Art Requires Integrity

September 30, 2009

Kevin Drum questions my recent commentary on the NEA conference call. I wrote:

…the call wasn’t about furthering controversial elements of President Obama’s agenda, but it was about deliberately politicizing art — that is to say, encouraging artists to advance particular public policy goals rather than enabling them to spend their time and energy creating works of truth or beauty to the best of their ability….It is that effort that I find objectionable, as should anyone who values art or the autonomy or creative people.

Mr. Drum replies:

So if this conference call had been with, say, a bunch of educator types, urging them to promote public service among schoolkids, would that have been OK? Or how about law enforcement groups? Or veterans groups?

Because I don’t quite see the difference. Artists don’t exist on some kind of pristine plane of their own and they don’t do their work in a vacuum. They’re all part of the same culture as the rest of us, and they react to it and try to influence it just like everyone else.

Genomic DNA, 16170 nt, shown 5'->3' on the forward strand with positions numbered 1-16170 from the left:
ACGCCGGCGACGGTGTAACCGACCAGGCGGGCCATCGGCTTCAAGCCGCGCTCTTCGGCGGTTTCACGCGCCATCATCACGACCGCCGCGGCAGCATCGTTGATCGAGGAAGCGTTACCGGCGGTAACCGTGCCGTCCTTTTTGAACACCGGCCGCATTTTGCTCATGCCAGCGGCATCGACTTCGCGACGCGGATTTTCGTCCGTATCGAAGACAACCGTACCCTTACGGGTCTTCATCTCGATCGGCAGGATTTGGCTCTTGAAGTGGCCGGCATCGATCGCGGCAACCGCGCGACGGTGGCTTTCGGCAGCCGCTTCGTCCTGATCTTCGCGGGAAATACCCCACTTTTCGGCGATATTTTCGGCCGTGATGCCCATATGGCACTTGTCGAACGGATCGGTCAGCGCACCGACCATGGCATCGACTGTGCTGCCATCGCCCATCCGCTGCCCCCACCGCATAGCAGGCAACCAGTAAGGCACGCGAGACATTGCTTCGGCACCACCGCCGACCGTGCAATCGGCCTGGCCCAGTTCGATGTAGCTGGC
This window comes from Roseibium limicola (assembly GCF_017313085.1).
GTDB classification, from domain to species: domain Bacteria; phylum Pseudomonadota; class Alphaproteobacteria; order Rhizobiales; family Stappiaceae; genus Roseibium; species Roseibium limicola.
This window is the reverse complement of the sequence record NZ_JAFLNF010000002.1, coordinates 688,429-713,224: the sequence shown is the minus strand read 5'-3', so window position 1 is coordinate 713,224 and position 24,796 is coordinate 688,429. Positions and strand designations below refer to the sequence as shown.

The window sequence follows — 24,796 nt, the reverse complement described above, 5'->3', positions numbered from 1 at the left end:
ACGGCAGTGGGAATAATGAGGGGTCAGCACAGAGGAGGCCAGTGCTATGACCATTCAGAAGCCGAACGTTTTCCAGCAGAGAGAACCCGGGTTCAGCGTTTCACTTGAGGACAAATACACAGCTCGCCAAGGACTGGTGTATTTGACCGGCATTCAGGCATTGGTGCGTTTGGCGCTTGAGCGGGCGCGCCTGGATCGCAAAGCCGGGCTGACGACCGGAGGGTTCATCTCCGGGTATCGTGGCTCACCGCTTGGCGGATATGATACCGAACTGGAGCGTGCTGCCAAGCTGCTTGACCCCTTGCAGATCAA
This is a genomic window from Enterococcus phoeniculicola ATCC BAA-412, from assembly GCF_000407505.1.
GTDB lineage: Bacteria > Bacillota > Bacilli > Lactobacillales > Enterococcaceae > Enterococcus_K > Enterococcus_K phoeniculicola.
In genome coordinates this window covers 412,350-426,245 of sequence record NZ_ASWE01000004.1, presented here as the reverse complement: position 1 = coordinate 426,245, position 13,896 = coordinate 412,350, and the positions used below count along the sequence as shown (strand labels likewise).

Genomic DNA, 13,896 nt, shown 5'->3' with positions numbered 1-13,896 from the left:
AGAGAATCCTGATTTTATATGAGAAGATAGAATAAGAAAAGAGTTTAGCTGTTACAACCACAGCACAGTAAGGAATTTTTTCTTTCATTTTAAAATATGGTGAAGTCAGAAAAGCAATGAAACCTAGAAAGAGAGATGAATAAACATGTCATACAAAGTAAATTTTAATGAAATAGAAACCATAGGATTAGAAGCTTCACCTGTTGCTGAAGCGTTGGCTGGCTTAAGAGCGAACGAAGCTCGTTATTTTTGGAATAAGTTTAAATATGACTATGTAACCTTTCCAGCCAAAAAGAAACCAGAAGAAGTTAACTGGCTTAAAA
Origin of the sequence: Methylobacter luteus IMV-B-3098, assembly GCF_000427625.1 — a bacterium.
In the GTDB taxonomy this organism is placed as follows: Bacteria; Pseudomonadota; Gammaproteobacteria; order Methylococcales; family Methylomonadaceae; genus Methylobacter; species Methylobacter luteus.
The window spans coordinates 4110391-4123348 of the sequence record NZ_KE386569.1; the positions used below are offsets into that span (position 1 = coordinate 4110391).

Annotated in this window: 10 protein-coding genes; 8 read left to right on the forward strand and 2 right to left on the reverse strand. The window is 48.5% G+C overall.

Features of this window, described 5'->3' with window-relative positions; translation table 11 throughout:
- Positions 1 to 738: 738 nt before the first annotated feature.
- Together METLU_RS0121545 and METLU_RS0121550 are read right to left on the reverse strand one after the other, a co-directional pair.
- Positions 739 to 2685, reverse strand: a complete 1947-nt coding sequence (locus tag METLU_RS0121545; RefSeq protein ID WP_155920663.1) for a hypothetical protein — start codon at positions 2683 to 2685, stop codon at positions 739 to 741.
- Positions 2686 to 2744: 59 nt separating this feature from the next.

Look. Were high school civics teachers asked by Department of Education bureaucrats to tweak their lectures and pedagogical material to make volunteering seem cool, I’d object to that too — though if a “volunteering outreach czar” independently encouraged a bunch of teachers to promote service opportunities by hanging pre-printed posters on bulletin boards within their classrooms, I’d likely count myself untroubled.